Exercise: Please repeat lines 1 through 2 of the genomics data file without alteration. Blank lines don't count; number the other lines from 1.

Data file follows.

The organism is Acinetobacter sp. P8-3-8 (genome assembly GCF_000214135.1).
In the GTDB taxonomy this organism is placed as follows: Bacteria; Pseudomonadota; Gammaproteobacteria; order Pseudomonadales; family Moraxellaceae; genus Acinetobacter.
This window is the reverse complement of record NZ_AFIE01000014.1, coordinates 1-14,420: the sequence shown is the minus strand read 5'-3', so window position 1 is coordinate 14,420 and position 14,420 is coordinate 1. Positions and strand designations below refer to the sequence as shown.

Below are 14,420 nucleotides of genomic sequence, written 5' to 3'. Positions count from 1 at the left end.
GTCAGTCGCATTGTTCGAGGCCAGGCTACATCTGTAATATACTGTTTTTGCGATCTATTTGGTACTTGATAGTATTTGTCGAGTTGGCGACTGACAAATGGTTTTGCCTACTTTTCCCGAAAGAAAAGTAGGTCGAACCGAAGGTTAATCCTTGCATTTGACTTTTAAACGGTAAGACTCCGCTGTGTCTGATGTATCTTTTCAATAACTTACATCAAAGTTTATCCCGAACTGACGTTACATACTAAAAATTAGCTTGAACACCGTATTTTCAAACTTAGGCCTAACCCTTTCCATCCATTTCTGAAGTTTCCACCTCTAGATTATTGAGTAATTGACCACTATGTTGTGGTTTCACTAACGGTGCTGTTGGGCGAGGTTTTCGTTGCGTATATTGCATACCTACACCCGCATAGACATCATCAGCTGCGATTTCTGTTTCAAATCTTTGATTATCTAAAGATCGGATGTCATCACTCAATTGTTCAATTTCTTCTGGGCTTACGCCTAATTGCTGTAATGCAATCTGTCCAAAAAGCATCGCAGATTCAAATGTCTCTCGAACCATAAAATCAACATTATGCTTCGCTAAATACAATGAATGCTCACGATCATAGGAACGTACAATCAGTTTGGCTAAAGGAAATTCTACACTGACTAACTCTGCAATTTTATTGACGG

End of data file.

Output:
The organism is Acinetobacter sp. P8-3-8 (genome assembly GCF_000214135.1).
In the GTDB taxonomy this organism is placed as follows: Bacteria; Pseudomonadota; Gammaproteobacteria; order Pseudomonadales; family Moraxellaceae; genus Acinetobacter.